“Dr. Livingstone, I presume?”

October 12, 2011

Well, that was really cool. We just had the session where the original cast of Please Be Seated, met with the new cast who’ve been working on the new version. Each group had either invented or explored the jungle of ideas in this text in very different ways, and now was meeting for the very first time. Stanley’s famous 1869 greeting “Dr Livingstone, I presume?” has a less famous response from the long-lost explorer: “Yes, and I feel thankful that I am here to welcome you.” And we were. There was, as, they say, a lot of love in the room. And trepidation, as it turned out.

...you've been down the back of the couch this whole time?

On this, the last of the Wednesday afternoon sessions, we gathered around a significantly larger group of tables, though still sitting in separate groups. After a round of introductions and cordial chat, the reading began.

I sat beside a knot of three of the original cast, and reflected that I felt some level of worry about how this new script was going to go down with the original cast. I’ve made a transition from Facilitator of group devising process to a Playwright functioning as custodian of some VERY personal verbatim text. Even though it was all done with permission, I was aware of the intimacy and ‘freshness’ of these words.

There were childhood stories from the distant past, but also some intimate stories of real relationships that were happening there and then. I was confident of my treatment of the ideas, both ethically and aesthetically,  but doubts hovered. What if they didn’t like it? What if the original cast wanted to change or cut this new version? All these options were on the table, as were multiple copies of Please Be Seated: Draft 2.

why they never make action films about playwriting

And so we read it. Sam S played some music possibilities at pre-arranged points. Sam W observed there was a quiet and focus in the room. Segments of text the group had enjoyed for their comic potential last week today elicited smiles rather than laughter. There was certain tentativeness (Tentativity? Tentification?) around the text we held in our hands.

My eyes wandered, and I noted others glancing around the room also. Torn between the text and the reactions it might be eliciting from others. There were moments of laughter, recognition and tears.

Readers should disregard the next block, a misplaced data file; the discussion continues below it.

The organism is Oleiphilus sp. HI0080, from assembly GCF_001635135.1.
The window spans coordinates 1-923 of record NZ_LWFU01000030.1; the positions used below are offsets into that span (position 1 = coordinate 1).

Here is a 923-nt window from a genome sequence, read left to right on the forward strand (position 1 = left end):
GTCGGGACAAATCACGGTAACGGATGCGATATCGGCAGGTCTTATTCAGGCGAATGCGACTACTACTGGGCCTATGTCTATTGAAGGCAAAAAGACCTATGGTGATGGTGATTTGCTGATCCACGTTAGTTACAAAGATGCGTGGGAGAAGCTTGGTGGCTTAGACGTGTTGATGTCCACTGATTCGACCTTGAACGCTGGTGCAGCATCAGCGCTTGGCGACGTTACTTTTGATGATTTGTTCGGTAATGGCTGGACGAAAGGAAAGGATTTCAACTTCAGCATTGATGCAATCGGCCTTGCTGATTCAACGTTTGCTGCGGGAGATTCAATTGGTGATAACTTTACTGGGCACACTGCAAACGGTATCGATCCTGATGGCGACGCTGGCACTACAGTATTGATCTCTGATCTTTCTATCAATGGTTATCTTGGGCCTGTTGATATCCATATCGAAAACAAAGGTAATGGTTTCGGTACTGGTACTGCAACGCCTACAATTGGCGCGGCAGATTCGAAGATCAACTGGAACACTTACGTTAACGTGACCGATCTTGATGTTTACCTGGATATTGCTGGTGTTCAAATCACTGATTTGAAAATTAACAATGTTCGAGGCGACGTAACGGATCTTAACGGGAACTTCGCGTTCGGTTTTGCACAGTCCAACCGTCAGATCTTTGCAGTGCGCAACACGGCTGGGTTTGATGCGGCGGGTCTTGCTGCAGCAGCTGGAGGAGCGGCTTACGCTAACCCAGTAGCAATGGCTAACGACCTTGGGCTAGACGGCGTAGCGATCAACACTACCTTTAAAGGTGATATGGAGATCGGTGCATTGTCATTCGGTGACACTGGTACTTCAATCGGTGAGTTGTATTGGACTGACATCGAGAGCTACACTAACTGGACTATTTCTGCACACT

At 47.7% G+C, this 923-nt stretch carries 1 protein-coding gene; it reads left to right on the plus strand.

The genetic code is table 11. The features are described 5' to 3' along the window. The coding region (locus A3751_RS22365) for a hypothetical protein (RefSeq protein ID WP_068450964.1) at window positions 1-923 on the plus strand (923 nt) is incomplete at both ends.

The last stage directions were read, the scripts lowered,  and a gentle round of applause began. The piece seemed to work. Afterwards there was discussion, sharing of ideas, and relief that we seemed to be on the same page. The nature of the project really demands a verbatim approach to gathering data about this process, but time limitations meant the completion of a written survey, the results of which are used with permission. I’ve identified themes and key ideas among the many voices. (It’s possible to get too good at that,  I think, to always be looking for how you can link and join, but still..) Perhaps read the following as if it’s an interview with members of the original and new casts

Any initial thoughts, feelings or responses to this reading of Draft 2 of Please Be Seated?

original cast: Surreal and intimate…awkward,  but really really nice, all at the same time.

 Initially I was slightly resistant as I was attached to the original script. This quickly dissolved and I found the new script interesting.

 I found this draft to be very personal and thought it tied up a wonderful dramatic meaning about the connections we can make with each other through our experiences of relationships and love

new cast: So real, so good to see the journey of love,  builds a real connection between actor & script – actor with writer and audience,  because it is like a confession,   a truth.

 It has come together really nicely and has become a polished piece of work. After this reading the intimacy of the piece was highlighted.

Any other highlights for you in the reading?

 original cast:  [the]Laughs!…’The P1 class keeping true to our stories’…..‘It was just so great to see such a naturalistic, true verbatim tone with the work.’

new cast: The reactions of the previous cast members when their stories came up.

 Love the comedy hidden in the monologues.

 The fact that this is true…it actually happened..it makes it kind of special. The fact we are trusted with the others stories. It’s nice.

What was it like meeting the other group?

original cast : They remind me of our P2 group. They all seem to get on really well.

It was so great to see that our work had been handed over to a lovely down to earth group of people.

So great! It was exciting to hear our stories retold and the new cast is so respectful. I loved how they had their favourite parts and could relate.

new cast: Having the original cast here was both intimidating and enlightening, made it very raw and made me want to treat it with respect.